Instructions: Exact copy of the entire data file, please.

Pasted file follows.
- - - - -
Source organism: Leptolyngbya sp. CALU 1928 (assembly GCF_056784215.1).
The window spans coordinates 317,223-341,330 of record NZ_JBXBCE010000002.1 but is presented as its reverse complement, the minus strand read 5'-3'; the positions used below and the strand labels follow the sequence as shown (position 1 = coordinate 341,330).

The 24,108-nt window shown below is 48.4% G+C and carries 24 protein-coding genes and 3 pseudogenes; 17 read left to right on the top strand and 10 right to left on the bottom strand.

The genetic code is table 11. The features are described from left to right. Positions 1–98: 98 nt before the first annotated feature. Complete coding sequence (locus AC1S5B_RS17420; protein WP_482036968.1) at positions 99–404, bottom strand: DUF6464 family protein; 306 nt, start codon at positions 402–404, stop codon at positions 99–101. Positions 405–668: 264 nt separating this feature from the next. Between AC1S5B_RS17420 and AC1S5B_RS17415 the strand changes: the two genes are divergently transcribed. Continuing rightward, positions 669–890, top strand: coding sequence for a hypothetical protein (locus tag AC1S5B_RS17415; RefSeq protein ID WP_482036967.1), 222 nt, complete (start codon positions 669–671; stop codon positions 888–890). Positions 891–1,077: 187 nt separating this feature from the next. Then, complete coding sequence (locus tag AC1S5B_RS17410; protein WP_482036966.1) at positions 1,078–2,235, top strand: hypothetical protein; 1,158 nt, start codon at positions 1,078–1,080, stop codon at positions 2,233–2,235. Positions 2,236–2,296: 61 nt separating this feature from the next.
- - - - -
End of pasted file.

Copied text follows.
Source organism: Leptolyngbya sp. CALU 1928 (assembly GCF_056784215.1).
The window spans coordinates 317,223-341,330 of record NZ_JBXBCE010000002.1 but is presented as its reverse complement, the minus strand read 5'-3'; the positions used below and the strand labels follow the sequence as shown (position 1 = coordinate 341,330).

The 24,108-nt window shown below is 48.4% G+C and carries 24 protein-coding genes and 3 pseudogenes; 17 read left to right on the top strand and 10 right to left on the bottom strand.

The genetic code is table 11. The features are described from left to right. Positions 1–98: 98 nt before the first annotated feature. Complete coding sequence (locus AC1S5B_RS17420; protein WP_482036968.1) at positions 99–404, bottom strand: DUF6464 family protein; 306 nt, start codon at positions 402–404, stop codon at positions 99–101. Positions 405–668: 264 nt separating this feature from the next. Between AC1S5B_RS17420 and AC1S5B_RS17415 the strand changes: the two genes are divergently transcribed. Continuing rightward, positions 669–890, top strand: coding sequence for a hypothetical protein (locus tag AC1S5B_RS17415; RefSeq protein ID WP_482036967.1), 222 nt, complete (start codon positions 669–671; stop codon positions 888–890). Positions 891–1,077: 187 nt separating this feature from the next. Then, complete coding sequence (locus tag AC1S5B_RS17410; protein WP_482036966.1) at positions 1,078–2,235, top strand: hypothetical protein; 1,158 nt, start codon at positions 1,078–1,080, stop codon at positions 2,233–2,235. Positions 2,236–2,296: 61 nt separating this feature from the next.